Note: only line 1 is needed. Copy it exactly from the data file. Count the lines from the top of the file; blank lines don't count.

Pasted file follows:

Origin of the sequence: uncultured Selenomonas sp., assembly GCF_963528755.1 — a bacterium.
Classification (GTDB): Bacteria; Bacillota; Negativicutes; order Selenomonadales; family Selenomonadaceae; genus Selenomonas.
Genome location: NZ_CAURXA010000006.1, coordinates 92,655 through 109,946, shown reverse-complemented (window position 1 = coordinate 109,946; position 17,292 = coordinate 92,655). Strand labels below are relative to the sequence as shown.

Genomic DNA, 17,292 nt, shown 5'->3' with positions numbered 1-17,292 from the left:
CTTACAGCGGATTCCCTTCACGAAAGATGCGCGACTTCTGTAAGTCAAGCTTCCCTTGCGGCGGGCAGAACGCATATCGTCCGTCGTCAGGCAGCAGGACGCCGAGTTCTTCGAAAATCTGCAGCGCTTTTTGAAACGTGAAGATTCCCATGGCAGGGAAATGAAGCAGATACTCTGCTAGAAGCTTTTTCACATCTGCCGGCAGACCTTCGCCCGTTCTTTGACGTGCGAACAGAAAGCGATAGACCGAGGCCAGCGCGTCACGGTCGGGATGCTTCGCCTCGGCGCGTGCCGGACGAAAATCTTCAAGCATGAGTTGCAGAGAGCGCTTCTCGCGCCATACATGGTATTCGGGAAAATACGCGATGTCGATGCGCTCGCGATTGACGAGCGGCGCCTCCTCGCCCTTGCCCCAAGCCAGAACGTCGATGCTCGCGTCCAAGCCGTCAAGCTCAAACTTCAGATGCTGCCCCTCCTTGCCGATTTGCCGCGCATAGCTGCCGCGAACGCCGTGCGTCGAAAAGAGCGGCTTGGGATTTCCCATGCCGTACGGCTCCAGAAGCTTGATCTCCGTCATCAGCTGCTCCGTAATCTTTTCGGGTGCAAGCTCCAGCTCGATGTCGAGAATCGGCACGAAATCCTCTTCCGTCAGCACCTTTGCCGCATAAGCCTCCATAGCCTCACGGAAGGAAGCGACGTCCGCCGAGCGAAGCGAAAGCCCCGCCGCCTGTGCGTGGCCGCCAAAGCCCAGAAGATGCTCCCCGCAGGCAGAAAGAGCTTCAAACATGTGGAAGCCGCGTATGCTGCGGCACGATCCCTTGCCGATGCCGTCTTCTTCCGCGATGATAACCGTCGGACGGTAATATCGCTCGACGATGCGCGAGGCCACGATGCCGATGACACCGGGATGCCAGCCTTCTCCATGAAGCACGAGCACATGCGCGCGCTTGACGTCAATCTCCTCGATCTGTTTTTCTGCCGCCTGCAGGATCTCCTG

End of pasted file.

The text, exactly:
Origin of the sequence: uncultured Selenomonas sp., assembly GCF_963528755.1 — a bacterium.